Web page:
Analysis of the antimicrobial and anti-biofilm activity of natural compounds and their analogues against staphylococcus aureus isolates
Biological and Biomedical Sciences
Background: Staphylococcus aureus (S. aureus) is one of the most frequent causes of biofilm-associated infections. With the emergence of antibiotic-resistant, especially methicillin-resistant S. aureus (MRSA), there is an urgent need to discover novel inhibitory compounds against this clinically important pathogen. In this study, we evaluated the antimicrobial and anti-biofilm activity of 11 compounds, including phenyl propenes and phenolic aldehydes, eugenol, ferulic acid, sinapic acid, salicylaldehyde, vanillin, cinnamoyl acid, and aldehydes, against drug-resistant S. aureus isolates.
Methods: Thirty-two clinical S. aureus isolates were obtained from Alkhidmat Diagnostic Center and Blood Bank, Karachi, Pakistan, and screened for biofilm-forming potential, and susceptibility/resistance against ciprofloxacin, chloramphenicol, ampicillin, amikacin, cephalothin, clindamycin, streptomycin, and gentamicin using the Kirby-Bauer disk diffusion method. Subsequently, 5 representative clinical isolates were selected and used to test the antimicrobial and anti-biofilm potential of 11 compounds using both qualitative and quantitative assays, followed by qPCR analysis to examine the differences in the expression levels of biofilm-forming genes (ica-A, fnb-B, clf-A and cna) in treated (with natural compounds and their derivatives) and untreated isolates.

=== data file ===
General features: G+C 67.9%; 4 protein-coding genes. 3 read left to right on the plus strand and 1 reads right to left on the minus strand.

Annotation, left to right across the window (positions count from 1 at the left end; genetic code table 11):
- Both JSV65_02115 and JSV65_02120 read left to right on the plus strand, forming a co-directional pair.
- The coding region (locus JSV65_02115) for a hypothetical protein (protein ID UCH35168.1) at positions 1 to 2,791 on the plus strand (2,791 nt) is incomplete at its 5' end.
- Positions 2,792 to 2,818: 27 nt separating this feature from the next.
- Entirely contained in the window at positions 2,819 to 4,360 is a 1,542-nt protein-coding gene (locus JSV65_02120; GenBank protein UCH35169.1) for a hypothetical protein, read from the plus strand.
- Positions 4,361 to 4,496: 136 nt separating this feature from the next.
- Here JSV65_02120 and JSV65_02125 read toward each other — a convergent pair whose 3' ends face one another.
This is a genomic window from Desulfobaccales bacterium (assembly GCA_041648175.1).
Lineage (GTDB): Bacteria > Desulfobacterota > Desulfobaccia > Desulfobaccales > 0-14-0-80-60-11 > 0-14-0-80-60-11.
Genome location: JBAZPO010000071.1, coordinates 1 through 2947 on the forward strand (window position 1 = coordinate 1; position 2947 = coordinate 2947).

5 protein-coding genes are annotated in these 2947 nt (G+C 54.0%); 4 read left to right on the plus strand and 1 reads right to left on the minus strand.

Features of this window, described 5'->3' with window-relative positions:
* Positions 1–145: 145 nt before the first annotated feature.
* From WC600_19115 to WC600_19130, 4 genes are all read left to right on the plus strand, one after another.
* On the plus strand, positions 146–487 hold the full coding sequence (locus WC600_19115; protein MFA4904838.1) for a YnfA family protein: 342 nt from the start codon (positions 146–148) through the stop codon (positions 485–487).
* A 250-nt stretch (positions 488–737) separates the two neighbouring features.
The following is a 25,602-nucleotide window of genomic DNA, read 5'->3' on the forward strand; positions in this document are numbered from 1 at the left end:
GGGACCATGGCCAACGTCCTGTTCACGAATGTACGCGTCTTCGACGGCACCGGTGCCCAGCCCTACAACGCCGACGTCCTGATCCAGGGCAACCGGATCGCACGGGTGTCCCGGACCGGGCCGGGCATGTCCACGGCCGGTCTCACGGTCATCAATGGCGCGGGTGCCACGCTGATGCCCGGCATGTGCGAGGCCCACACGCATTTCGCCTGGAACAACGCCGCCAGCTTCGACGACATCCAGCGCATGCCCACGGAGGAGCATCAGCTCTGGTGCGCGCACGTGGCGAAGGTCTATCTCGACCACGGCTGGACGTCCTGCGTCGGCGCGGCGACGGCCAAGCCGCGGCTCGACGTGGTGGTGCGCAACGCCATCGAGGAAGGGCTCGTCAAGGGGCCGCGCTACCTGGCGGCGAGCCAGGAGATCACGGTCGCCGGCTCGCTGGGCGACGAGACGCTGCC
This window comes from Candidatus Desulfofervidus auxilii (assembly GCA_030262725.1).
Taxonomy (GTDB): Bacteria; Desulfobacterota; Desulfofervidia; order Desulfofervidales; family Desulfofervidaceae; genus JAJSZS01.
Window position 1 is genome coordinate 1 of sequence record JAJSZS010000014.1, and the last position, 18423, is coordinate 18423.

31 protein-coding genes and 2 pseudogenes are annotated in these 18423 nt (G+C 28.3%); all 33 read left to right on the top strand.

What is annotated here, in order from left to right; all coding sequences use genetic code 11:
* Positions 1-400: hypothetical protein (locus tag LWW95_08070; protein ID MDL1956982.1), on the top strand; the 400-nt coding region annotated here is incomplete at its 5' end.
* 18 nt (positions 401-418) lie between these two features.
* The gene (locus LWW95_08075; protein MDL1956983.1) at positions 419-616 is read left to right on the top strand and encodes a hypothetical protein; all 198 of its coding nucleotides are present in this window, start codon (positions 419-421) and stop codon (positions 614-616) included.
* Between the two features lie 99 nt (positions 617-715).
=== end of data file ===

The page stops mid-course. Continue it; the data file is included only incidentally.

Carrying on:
Results: All isolates were found to be multi-drug resistant and dominant biofilm formers. The individual Minimum Inhibitory Concentration (MIC) of natural compounds and their analogues ranged from 0.75-160 mg/mL. Furthermore, the compounds, Salicylaldehyde (SALI), Vanillin (VAN), α-methyl-trans-cinnamaldehyde (A-MT), and trans-4-nitrocinnamic acid (T4N) exhibited significant (15-92%) biofilm inhibition/reduction percentage capacity at the concentration of 1-10 mg/mL. Gene expression analysis showed that salicylaldehyde, α-methyl-trans-cinnamaldehyde, and α-bromo-trans-cinnamaldehyde resulted in a significant (p < 0.05) downregulation of the expression of ica-A, clf-A, and fnb-A genes compared to the untreated resistant isolate.
Conclusions: The natural compounds and their analogues used in this study exhibited significant antimicrobial and anti-biofilm activity against S. aureus. Biofilms persist as the main concern in clinical settings. These compounds may serve as potential candidate drug molecules against biofilm forming S. aureus.
Publication ( Name of Journal)
Ali, S. N.,
Abidi, S. H.
(2022). Analysis of the antimicrobial and anti-biofilm activity of natural compounds and their analogues against staphylococcus aureus isolates. Molecules, 27(6874).
Available at: https://ecommons.aku.edu/pakistan_fhs_mc_bbs/980
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